Epidemiology of Rabies in Botswana
Notifications of animal rabies have shown an upward trend in Botswana during the recent years and the number of notified human exposures to rabies is disturbingly high.
The number of human cases/deaths from rabies in Botswana (by 1982 5), however, is comparatively low for the developing world, although any number of rabies fatalities obviously must be considered too high regarding the existing possibilities for effective post-exposure treatment in Botswana.
On the basis of existing information on the epidemiology of human rabies in Botswana it is not possible to define any high risk age group, season or geographical region in the country.
Certain occupational groups have — on the basis of international experience — been defined as high risk groups and receive pre-exposure anti-rabies prophylaxis.
Although the health information system in Botswana still has problems in terms of its validity and specificity regarding human rabies, it seems to be possible to conclude on the basis of existing material that post-exposure anti-rabies prophylaxis has proven its effectiveness. The high costs for the treatment are motivated by this effectiveness.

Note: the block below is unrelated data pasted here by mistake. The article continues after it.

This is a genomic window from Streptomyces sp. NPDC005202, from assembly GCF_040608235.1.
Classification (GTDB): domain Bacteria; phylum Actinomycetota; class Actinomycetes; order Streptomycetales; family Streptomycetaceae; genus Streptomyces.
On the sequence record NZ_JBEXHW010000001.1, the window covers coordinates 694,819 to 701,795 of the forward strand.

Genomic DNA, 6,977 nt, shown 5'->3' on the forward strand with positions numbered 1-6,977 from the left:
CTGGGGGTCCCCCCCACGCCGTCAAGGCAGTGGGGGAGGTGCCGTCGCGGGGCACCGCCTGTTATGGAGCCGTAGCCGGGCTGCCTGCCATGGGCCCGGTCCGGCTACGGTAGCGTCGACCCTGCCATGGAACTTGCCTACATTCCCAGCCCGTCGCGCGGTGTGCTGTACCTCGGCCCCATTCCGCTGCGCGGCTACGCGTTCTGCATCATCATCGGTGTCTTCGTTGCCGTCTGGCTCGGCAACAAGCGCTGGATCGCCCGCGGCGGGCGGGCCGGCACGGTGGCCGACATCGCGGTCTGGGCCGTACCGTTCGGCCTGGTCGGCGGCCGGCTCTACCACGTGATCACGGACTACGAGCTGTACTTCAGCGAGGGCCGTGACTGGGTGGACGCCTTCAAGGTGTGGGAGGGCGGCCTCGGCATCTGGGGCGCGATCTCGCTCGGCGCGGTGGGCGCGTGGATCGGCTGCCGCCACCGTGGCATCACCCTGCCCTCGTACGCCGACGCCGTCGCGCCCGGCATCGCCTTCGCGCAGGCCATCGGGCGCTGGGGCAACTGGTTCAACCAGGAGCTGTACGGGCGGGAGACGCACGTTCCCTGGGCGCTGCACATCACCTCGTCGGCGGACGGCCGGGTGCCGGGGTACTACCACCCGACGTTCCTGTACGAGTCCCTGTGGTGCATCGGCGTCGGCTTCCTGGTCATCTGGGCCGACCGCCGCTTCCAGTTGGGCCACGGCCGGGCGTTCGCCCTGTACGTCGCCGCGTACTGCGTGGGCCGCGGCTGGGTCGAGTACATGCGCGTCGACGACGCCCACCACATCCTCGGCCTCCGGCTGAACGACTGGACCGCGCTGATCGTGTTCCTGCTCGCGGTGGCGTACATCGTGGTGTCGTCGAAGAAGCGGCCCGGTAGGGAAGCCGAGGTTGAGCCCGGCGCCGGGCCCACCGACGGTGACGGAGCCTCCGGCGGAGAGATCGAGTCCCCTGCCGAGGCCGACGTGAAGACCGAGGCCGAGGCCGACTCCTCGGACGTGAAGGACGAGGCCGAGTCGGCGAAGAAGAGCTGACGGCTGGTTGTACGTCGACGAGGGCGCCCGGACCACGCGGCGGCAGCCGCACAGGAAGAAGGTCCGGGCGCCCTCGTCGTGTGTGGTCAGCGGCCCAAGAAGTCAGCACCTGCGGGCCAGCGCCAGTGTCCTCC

In the short term perspective the rabies control programme in Botswana will continue to be based on its present three components: veterinary precautions, standardized treatment of animal bites in all health facilities and pre-exposure vaccination of high-risk groups.
All of the components will be reinforced through the establishment of an inter-ministerial committee with a central responsibility for rabies surveillance and control.
In the long term perspective — regarding the endemicity of rabies in Botswana, the high costs for post-exposure anti-rabies prophylaxis (for 1982 the equivalent of approximately US $ 40,000) and the present number of cases/deaths from rabies in spite of the availability of this treatment — prophylactic (pre-exposure) vaccinations of all children in Botswana might be considered at a later stage. The Ministry of Health is following the scientific development in this field with particular interest. Rabies is endemic in Botswana, affecting mainly animals such as dogs, jackals and cats. The main reservoir of the infection is probably the wild, carnivorous animals such as jackals, while domestic animals like dogs in most cases are responsible for the transmission to man.
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